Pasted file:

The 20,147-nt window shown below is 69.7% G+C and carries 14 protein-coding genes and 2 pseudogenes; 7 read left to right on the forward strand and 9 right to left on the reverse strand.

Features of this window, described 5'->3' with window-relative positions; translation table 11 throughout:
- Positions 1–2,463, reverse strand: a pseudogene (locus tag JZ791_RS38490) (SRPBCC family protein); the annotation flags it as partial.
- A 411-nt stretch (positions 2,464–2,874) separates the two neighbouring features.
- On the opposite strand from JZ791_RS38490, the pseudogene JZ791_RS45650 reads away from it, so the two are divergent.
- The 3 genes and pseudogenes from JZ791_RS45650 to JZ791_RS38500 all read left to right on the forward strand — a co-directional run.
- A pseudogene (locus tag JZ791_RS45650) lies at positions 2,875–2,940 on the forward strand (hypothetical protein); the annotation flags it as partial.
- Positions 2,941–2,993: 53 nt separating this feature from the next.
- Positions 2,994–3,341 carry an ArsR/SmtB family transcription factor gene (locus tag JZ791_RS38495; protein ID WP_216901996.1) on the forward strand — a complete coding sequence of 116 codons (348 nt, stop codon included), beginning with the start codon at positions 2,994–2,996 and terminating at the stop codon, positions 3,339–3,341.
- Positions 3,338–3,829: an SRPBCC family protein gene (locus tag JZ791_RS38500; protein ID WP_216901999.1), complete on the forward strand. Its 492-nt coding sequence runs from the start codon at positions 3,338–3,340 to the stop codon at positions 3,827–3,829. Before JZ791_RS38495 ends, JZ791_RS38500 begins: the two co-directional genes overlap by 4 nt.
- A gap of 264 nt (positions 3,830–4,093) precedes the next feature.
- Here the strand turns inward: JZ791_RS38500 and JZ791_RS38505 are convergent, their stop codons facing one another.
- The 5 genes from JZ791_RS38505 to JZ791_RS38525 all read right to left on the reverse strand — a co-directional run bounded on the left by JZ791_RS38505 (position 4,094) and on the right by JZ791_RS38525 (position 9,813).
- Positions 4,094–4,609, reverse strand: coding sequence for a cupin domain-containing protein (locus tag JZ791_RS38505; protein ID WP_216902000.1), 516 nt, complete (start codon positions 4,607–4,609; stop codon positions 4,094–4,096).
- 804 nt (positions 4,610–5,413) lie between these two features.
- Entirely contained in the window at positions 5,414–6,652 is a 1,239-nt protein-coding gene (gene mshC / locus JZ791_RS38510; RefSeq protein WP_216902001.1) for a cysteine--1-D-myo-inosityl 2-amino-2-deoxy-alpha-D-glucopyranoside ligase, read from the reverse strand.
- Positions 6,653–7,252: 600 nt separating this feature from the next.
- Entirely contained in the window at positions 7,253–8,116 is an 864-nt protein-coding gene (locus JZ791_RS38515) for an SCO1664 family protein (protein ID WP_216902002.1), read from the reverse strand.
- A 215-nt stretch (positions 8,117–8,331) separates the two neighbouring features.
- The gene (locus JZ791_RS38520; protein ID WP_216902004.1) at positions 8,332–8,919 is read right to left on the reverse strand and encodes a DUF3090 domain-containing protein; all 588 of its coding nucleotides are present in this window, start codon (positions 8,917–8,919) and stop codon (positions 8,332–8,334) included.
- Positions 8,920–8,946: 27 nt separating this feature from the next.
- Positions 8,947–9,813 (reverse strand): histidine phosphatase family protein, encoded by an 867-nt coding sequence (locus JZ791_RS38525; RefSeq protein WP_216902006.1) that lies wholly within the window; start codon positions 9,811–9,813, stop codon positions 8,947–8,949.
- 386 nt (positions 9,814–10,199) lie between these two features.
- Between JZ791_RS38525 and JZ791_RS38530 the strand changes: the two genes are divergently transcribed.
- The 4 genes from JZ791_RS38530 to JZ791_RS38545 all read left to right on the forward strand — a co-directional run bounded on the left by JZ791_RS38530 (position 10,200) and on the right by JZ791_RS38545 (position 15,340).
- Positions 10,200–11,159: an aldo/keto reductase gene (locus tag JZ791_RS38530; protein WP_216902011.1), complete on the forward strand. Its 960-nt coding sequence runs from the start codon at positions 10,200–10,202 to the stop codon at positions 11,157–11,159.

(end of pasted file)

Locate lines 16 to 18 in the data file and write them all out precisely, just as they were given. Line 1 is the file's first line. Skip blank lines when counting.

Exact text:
- Entirely contained in the window at positions 5,414–6,652 is a 1,239-nt protein-coding gene (gene mshC / locus JZ791_RS38510; RefSeq protein WP_216902001.1) for a cysteine--1-D-myo-inosityl 2-amino-2-deoxy-alpha-D-glucopyranoside ligase, read from the reverse strand.
- Positions 6,653–7,252: 600 nt separating this feature from the next.
- Entirely contained in the window at positions 7,253–8,116 is an 864-nt protein-coding gene (locus JZ791_RS38515) for an SCO1664 family protein (protein ID WP_216902002.1), read from the reverse strand.